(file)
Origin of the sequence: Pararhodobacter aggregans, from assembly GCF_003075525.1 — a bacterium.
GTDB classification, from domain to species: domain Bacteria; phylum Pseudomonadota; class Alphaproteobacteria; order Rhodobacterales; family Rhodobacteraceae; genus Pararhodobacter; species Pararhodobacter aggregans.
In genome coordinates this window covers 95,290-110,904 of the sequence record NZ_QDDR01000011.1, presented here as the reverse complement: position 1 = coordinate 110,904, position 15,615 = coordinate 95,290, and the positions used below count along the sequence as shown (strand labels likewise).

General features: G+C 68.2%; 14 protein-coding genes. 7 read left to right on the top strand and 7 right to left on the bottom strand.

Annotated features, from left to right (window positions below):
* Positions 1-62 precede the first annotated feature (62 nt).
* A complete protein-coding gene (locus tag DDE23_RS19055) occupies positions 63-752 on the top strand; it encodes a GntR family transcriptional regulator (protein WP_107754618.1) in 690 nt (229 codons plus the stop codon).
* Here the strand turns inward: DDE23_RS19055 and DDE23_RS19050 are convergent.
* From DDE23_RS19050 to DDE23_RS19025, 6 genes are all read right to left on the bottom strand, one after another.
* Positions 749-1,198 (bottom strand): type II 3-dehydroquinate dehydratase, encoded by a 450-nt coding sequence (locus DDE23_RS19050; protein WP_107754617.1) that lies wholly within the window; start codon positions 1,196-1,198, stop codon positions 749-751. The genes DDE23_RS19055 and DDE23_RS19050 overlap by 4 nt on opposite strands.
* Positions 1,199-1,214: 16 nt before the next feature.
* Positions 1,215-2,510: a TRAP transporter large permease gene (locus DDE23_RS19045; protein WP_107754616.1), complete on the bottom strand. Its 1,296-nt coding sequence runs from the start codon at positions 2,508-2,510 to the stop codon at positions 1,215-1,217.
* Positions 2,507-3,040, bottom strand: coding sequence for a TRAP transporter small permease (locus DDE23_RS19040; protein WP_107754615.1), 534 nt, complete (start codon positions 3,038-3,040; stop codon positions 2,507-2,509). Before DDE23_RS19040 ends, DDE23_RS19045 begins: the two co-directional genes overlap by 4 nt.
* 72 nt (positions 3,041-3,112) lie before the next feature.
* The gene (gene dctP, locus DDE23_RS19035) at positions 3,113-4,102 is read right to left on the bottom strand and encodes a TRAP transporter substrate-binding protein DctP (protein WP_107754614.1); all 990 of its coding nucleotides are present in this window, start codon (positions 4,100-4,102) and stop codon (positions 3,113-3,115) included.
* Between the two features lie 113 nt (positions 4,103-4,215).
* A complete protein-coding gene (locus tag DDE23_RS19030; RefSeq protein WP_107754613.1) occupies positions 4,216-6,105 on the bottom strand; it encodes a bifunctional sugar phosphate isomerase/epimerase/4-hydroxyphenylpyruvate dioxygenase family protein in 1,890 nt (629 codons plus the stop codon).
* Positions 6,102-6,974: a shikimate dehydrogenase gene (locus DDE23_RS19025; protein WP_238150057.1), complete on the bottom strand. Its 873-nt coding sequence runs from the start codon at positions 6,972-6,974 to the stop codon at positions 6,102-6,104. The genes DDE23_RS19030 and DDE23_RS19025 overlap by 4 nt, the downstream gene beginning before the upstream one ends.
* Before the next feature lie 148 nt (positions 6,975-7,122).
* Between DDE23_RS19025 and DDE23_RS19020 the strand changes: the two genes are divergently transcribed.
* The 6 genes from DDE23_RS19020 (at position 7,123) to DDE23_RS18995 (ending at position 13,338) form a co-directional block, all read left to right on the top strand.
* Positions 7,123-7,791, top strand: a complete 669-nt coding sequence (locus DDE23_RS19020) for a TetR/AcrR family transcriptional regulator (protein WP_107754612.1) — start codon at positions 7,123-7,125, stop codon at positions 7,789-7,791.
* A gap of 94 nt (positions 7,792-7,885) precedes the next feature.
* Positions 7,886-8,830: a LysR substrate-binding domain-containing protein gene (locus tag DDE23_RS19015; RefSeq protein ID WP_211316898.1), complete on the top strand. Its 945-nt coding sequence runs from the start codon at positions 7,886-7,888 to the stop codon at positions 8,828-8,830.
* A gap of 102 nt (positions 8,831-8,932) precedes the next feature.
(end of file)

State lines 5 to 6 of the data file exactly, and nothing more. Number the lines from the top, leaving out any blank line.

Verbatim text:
Annotated features, from left to right (window positions below):
* Positions 1-62 precede the first annotated feature (62 nt).